Plankton communities and incubation experiments on GOMECC-3

Author: Mrunmayee Pathare

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The microscopic phytoplankton that we study.

Our lab comprises some of the biological sampling being conducted aboard the Ronald Brown on the GOMECC-3 cruise. We study tiny ocean organisms called plankton which range in size from microscopic phytoplankton that use photosynthesis to produce energy, to millimeter sized copepods that can be seen by the naked eye “jumping” to catch their prey.

Phytoplankton form the base of ocean food webs, they are the tiny plants of the ocean, floating in the water column turning carbon dioxide into energy. Phytoplankton fix organic carbon found in the atmosphere and dissolved in the water into energy that is transferred through the food web by bigger organisms eating the smaller organisms. Most of these tiny organisms are eaten, but those that are not eaten fall to the ocean floor, drifting thousands of meters down the water column to be decomposed by bacteria. Phytoplankton fix 45 gigatons of organic carbon per year, and are an integral part of the mechanism removing CO2 from the ocean (fixing it), and turning it into food that gets passed up through the food chain, or falls to the sea floor as marine snow.

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A copepod predator that eats prey plankton.

On this cruise, we will be looking at the plankton communities in the top 5 meters of the Gulf of Mexico and who is eating whom. We are conducting a 24-hour incubation on a series of light and dark bottles containing seawater sampled by the CTD. Some of these bottles will contain only phytoplankton and small grazers, and some of them will contain phytoplankton and copepods. This set up will give us a snapshot of predator-prey dynamics at the base of the food chain (who is eating whom), how carbon moves through the base of the food chain in different conditions within the Gulf of Mexico (how much is being eaten and how it changes in different parts of the Gulf of Mexico). We also have some oxygen optodes fixed inside these bottles that will let us measure the amount of respiration taking place in the bottles during their incubation.

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Gluing the optodes (tiny orange circle on the forceps) inside the bottles took a surprising amount of contortion and skill!

To simulate the environment that we are taking these little critters from, we rigged up an incubation tank on the back deck of the ship. We had to get creative with the materials and the location, and then strap it down securely so it won’t move when the Gulf decides to throw bad weather at us.

The tank simulates the natural environment of the ocean and there is sea water constantly trickling through a hose to keep up the circulation and make sure the water inside the bottles doesn’t turn into plankton soup or get the photosynthesizing plankton fried by the sun.

We are conducting a total of 8 of these incubations over the course of the cruise, and although the results will be analyzed after we return from the cruise we are very excited to study the plankton communities of the Gulf of Mexico and contribute to the better understanding of carbon fate and transport.

Breathing in Science: Oxygen Measurements At Sea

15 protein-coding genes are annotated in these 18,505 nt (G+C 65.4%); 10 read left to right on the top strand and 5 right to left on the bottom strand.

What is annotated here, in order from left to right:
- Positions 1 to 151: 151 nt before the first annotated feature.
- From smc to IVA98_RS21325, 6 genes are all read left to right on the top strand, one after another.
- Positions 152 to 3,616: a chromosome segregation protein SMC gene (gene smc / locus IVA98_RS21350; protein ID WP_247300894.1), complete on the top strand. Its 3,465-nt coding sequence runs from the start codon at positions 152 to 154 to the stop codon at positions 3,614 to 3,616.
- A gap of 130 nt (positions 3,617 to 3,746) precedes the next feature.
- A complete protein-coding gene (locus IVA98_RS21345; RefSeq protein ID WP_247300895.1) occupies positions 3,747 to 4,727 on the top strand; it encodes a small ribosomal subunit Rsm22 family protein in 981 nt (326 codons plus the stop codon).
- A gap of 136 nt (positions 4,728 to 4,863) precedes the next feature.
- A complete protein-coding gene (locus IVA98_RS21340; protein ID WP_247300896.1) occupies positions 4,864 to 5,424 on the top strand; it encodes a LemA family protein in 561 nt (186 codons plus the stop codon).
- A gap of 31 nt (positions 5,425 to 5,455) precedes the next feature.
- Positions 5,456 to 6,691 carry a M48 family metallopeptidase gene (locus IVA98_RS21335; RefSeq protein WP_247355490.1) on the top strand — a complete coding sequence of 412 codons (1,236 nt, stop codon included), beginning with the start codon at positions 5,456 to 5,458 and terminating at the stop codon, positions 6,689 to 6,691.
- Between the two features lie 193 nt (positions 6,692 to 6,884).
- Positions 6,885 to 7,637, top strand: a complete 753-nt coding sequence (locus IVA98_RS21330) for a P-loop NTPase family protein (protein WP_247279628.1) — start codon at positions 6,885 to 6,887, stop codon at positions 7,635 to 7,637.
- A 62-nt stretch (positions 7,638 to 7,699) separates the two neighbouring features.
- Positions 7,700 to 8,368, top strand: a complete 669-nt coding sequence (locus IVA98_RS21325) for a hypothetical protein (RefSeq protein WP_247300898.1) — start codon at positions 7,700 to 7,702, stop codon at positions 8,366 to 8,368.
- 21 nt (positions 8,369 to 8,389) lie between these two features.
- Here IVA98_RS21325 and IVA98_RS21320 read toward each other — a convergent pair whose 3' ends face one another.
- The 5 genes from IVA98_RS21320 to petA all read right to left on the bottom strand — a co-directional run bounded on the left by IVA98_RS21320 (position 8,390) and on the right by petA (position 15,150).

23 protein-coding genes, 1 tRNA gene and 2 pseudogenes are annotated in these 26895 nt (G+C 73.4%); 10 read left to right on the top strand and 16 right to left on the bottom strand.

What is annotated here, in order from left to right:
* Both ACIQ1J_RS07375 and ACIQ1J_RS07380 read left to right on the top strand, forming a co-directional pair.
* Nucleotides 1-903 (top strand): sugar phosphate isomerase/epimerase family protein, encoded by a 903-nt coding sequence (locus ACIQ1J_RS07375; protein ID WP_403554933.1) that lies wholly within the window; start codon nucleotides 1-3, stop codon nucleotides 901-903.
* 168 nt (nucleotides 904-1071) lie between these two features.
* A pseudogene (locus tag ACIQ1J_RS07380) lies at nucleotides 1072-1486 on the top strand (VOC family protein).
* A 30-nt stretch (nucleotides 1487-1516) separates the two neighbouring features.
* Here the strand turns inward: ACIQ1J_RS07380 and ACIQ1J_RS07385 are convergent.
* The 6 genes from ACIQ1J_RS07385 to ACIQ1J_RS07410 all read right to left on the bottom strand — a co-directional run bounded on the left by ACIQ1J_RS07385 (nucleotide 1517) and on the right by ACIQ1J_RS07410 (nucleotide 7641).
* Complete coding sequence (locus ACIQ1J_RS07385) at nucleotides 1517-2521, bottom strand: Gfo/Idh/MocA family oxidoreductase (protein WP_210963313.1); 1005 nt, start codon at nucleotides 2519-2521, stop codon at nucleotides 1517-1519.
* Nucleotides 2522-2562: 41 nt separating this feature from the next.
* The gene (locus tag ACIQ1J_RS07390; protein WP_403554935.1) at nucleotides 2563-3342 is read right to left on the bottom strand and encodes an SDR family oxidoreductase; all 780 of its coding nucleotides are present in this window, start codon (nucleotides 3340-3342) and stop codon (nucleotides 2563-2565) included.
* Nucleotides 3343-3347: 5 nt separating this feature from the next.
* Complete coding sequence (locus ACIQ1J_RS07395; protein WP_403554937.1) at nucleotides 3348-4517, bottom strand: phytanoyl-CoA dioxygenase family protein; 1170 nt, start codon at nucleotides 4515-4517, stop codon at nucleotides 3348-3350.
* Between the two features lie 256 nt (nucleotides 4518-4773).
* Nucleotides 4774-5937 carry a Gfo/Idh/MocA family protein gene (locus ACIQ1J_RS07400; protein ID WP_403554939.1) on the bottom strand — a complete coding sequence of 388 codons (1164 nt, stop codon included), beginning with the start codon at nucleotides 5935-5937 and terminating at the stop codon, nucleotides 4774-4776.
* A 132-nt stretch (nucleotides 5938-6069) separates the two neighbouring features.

Author: Emma Pontes

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Scientist Emma Pontes performing Winkler Titration on a water sample collected from the first station of the cruise. Photo taken by Leah Chomiak.

Take a deep breath. The air you just inhaled contains about 20% oxygen, 78% nitrogen, and 2% of a few other minor gases. Some might assume that oxygen is only available to terrestrial air-breathers, however, this assumption couldn’t be further from the truth.

Oxygen (O2) generally exists in a gaseous state, but also exists in the world’s oceans as a dissolved gas. Fish and other ocean biology utilize the available dissolved oxygen just like humans do; taking up O2 and discharging carbon dioxide (CO2). Just like on land, the ocean is home to millions of photosynthetic organisms such as plankton, algae, and other underwater plants that take up CO2 and release O2 during a process called photosynthesis. Therefore, there is a constant ebb and flow of CO2 and O2 being ‘inhaled’ and released into ocean waters.

So what does this mean for ocean chemistry, and why do we care? Dissolved oxygen in the ocean is a sensitive indicator of climate-related changes. The dissolved oxygen concentration can be used to determine how much anthropogenic CO2 (carbon dioxide released by humans resulting from the burning of fossil fuels) is being taken up by the ocean. Just like oxygen, CO2 can dissolve in ocean waters, and most of human-created CO2 has been sequestered by our oceans. The uptake of anthropogenic CO2 by the world’s oceans is a leading cause of ocean acidification. Therefore, it is of high importance to determine the O2 concentration of various locations around the world’s oceans, not only to learn more about the how ocean biology is functioning, but also to examine the effects of ocean acidification.

Enter GOMECC-3, Ocean Acidification Research Cruise. In the past, research vessels have travelled our current route collecting the same data we are gathering now at the same locations. We can get an idea of how ocean chemistry is changing over time by comparing the data we get on this cruise, to the historic data sets collected on the same path we are on now.